• January 19, 2016

Hacking People: Your Greatest Security Risks Are Inside the Enterprise

When CIA Director John Brennan was hacked in October 2015, few realized the culprit would turn out to be a self-proclaimed high school student. By posing as a technician, the young hacker was able to trick another provider employee into releasing the spy chief’s personal information. The hacker then reset the password on Brennan’s personal email account and accessed sensitive government documents. These included Brennan’s application for top-secret government security clearance and a spreadsheet with the names and social security numbers of government employees.

The Social Engineering Con

This case shows the power of social engineering, or the art of hacking humans. Using psychological manipulation to hack employees is significantly easier than scouring code or systems for enterprise vulnerabilities. Social engineering strategies are far less intensive. Rather than poring over code, hackers cruise Facebook accounts and LinkedIn profiles for information to help establish familiarity with selected targets.

LinkedIn profiles, for example, help hackers build organizational employee email lists. These lists will almost never include IT staffers, as attack queries would likely raise red flags. But HR, accounting, customer service, and marketing personnel make attractive targets, as they’re more likely to respond to requests expressing urgency. With a clever enough ruse, your employees can be persuaded to surrender sensitive information or to click on a link or attachment that unleashes malicious code.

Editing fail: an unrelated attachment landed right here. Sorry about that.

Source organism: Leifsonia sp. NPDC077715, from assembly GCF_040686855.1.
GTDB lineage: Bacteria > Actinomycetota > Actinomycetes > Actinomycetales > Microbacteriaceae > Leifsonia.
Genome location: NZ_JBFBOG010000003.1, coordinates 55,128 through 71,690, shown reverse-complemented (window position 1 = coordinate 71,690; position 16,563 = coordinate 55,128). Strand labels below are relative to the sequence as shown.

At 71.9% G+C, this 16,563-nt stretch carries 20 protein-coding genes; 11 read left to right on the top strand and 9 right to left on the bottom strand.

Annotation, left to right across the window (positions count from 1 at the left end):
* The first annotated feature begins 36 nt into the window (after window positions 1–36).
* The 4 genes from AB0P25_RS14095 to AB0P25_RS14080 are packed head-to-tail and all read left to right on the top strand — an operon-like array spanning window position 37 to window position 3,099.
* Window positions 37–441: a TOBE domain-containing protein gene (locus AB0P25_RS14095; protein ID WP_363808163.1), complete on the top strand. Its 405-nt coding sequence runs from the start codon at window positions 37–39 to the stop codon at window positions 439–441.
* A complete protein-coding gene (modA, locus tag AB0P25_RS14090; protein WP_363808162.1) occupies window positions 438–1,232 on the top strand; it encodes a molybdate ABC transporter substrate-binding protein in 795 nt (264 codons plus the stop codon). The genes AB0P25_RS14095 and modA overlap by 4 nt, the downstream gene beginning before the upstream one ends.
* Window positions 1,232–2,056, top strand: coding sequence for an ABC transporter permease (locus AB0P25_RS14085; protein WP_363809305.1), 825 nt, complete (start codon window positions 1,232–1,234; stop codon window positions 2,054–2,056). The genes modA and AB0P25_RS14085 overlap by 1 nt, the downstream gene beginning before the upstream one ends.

Building Social Engineering Defenses

Obviously, traditional perimeter security measures such as firewalls, breach detection measures, and anti-virus software are all but useless against social engineering attacks. Guarding against these threats requires effective awareness and training programs that include frequent reminders and follow-up sessions to keep employees vigilant.

Training is a potent defense against social engineering hacks. It not only substantially reduces the number of people who fall victim to such attacks, it creates a network of “human sensors.” And humans are far more effective at detecting attacks than almost any technology.

Supplement training with periodic social engineering testing to help you identify vulnerabilities and monitor the effectiveness of training programs. Tests include emails with fake links sent to targeted employees, such as new hires. Employees who click on the link will be taken to a website with training resources while it measures and reports test performance.

To create greater social engineering threat awareness, train employees to:

  • Resist the urge to click on suspicious email links and attachments, even if the sender seems familiar
  • Be wary of urgent requests for information
  • Type URLs included in emails directly into the web browser rather than clicking on links
  • Follow a clear process to report suspicious activity

The prevalence of social media provides hackers with a target-rich environment through which they can launch attacks. But with diligent awareness and training, your people can function as effective security tools, working to keep your business-critical data safe and sound.

Like this story? Read more about “Security Strategies to Prepare for that Dreaded 3 a.m. Phone Call.”